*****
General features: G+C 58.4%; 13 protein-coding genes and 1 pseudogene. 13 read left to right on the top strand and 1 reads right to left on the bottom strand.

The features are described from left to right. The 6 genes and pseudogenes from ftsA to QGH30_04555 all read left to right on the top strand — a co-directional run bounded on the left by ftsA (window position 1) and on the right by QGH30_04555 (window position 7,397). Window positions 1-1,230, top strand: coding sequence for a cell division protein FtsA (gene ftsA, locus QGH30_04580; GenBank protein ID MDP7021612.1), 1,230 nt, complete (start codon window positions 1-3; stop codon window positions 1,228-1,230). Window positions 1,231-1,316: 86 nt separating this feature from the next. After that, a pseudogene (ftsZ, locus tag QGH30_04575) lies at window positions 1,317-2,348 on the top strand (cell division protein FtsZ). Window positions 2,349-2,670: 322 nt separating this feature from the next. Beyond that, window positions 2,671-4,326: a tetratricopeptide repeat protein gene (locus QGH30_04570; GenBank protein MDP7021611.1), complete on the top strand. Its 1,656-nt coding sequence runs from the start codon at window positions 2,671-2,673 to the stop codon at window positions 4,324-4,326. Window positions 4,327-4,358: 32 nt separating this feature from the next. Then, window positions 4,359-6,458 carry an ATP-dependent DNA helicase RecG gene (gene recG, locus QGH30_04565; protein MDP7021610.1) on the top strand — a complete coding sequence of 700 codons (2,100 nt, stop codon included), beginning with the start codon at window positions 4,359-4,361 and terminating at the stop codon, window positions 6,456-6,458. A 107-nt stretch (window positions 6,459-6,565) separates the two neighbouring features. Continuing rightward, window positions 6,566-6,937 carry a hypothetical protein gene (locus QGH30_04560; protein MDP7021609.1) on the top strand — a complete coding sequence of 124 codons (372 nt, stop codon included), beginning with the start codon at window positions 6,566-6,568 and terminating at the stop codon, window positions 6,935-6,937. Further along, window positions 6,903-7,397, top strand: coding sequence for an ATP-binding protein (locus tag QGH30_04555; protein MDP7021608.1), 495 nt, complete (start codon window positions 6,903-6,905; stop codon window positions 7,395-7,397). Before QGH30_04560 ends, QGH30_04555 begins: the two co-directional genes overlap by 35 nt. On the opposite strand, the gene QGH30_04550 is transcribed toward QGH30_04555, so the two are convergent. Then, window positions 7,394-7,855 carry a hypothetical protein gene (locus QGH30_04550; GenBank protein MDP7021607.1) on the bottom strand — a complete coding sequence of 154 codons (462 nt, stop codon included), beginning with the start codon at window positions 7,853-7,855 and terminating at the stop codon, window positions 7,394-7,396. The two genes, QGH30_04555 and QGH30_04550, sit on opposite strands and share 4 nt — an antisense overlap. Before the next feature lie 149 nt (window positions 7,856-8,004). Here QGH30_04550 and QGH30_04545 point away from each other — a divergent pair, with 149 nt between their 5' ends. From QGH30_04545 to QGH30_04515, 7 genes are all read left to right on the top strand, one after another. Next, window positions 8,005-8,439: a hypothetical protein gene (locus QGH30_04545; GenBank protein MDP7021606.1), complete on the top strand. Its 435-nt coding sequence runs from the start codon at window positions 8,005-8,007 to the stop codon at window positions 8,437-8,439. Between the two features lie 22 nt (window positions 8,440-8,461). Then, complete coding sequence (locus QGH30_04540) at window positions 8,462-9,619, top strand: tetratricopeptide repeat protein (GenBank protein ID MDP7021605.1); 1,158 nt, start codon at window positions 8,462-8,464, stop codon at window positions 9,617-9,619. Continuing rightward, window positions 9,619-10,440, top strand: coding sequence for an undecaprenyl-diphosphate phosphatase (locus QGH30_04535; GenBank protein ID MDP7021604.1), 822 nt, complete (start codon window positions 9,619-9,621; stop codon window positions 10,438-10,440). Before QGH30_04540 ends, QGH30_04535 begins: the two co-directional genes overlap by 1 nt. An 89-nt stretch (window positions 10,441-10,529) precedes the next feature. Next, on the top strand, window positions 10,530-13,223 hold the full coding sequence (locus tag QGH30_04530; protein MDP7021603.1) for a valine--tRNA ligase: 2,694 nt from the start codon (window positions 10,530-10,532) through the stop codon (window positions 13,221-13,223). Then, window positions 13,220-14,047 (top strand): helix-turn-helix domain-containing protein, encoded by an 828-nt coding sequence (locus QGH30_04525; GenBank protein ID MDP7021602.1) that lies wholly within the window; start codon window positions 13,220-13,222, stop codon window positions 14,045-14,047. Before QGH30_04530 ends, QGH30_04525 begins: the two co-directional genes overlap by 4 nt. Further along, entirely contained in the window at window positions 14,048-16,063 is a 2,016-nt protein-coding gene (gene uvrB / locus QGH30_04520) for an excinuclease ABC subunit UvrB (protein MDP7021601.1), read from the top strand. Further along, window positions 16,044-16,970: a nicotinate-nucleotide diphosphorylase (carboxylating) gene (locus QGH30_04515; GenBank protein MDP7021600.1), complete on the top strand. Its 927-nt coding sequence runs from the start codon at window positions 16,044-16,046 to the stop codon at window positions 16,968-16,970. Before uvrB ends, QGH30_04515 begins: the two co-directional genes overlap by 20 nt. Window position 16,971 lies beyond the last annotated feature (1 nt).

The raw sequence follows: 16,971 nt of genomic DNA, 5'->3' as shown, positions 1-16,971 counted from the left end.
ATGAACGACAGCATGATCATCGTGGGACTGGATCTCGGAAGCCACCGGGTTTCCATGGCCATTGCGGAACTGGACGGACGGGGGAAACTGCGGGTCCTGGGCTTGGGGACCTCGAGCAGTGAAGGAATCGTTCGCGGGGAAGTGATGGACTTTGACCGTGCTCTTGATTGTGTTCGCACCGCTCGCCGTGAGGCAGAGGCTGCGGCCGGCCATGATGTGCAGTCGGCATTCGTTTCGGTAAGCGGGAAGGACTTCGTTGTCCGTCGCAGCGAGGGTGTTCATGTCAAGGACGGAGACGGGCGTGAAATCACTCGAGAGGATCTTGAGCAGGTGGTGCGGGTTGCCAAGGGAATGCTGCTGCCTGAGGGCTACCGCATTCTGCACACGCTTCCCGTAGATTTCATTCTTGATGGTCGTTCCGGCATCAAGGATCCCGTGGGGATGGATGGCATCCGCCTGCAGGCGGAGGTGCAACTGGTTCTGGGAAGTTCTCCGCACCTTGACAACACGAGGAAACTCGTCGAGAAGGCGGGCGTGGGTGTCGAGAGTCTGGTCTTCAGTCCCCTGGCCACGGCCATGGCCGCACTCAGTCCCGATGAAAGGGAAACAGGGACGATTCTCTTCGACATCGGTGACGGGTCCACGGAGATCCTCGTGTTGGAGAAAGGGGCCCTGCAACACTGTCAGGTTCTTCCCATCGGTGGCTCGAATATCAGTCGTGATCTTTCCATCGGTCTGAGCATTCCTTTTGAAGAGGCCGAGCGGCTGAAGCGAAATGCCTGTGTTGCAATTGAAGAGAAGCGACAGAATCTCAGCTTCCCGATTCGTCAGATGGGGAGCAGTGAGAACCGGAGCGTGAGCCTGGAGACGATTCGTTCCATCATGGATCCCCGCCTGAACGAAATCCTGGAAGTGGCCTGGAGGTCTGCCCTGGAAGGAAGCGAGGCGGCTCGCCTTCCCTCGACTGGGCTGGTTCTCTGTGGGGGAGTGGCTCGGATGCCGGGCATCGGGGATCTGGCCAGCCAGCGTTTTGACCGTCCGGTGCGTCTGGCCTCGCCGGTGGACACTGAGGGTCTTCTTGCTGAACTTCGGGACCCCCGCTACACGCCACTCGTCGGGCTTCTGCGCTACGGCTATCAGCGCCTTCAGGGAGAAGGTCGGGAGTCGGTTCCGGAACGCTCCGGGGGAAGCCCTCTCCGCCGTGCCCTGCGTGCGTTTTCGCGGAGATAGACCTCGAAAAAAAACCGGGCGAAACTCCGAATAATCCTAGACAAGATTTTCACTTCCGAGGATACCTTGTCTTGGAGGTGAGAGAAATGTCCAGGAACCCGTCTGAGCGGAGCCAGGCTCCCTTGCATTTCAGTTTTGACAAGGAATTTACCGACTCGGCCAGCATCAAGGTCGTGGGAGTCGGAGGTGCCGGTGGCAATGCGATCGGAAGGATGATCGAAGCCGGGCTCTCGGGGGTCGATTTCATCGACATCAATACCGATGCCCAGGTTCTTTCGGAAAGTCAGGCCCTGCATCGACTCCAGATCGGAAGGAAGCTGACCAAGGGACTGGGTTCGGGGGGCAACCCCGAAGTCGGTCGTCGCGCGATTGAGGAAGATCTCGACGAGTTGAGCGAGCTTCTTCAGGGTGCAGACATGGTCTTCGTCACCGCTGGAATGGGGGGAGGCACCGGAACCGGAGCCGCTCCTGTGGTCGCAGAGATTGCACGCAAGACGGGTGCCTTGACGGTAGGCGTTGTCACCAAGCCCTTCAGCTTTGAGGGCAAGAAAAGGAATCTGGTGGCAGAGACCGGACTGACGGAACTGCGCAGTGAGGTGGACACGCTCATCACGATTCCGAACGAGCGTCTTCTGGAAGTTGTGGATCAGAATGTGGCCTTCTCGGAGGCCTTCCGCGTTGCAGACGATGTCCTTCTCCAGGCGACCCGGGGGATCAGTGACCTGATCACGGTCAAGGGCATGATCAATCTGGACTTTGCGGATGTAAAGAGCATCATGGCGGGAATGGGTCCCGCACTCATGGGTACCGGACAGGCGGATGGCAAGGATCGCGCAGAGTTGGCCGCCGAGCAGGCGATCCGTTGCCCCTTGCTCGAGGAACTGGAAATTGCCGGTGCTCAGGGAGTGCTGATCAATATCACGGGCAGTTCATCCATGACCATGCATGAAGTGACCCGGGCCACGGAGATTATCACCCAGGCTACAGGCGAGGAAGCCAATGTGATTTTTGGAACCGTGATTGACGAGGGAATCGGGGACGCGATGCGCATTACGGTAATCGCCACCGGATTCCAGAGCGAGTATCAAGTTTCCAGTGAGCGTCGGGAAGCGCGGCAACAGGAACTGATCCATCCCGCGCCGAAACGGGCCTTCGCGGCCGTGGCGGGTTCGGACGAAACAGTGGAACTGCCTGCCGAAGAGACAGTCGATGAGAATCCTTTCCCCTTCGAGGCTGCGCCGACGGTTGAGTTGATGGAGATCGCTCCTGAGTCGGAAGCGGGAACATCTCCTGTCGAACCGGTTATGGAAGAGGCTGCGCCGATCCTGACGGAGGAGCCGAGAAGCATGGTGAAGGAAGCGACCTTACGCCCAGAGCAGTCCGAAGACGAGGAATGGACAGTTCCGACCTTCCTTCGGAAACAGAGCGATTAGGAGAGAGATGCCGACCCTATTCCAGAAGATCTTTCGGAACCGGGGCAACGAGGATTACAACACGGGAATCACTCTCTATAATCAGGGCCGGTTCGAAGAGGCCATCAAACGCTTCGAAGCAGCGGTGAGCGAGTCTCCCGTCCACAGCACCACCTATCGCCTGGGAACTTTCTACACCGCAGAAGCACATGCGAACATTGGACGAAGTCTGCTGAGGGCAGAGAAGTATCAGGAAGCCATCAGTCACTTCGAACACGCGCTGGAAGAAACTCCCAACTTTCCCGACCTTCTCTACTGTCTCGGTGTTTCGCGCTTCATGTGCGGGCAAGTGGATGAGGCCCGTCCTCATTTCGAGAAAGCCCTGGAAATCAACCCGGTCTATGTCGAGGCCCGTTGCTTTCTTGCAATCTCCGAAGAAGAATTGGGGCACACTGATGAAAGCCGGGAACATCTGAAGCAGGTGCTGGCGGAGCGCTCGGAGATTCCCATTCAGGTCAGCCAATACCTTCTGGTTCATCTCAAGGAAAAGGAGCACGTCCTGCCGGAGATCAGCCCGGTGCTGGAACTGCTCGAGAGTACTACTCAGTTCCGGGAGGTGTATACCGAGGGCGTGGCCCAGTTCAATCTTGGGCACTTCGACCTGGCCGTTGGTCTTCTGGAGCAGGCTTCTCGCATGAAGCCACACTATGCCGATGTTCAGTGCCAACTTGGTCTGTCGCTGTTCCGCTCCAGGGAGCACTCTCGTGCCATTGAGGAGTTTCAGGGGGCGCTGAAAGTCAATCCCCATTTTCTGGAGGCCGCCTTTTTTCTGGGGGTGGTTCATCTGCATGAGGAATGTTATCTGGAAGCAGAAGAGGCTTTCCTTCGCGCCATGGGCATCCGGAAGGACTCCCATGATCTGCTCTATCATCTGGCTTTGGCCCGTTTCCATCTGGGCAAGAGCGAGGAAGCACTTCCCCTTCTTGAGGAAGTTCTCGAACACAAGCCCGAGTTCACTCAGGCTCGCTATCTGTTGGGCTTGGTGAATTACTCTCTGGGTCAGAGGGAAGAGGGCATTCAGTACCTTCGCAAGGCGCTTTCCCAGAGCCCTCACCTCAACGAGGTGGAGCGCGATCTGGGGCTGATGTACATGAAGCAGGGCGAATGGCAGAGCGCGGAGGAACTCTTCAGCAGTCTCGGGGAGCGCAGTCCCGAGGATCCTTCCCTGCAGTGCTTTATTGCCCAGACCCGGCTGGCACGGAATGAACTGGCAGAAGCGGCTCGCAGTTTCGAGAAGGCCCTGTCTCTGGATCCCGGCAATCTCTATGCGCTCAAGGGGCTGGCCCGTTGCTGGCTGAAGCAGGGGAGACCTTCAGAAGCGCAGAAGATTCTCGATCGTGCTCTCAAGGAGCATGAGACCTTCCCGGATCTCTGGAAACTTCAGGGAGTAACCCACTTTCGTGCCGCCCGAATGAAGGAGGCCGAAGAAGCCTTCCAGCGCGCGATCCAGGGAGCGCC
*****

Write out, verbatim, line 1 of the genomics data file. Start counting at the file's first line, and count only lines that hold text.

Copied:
General features: G+C 58.4%; 13 protein-coding genes and 1 pseudogene. 13 read left to right on the top strand and 1 reads right to left on the bottom strand.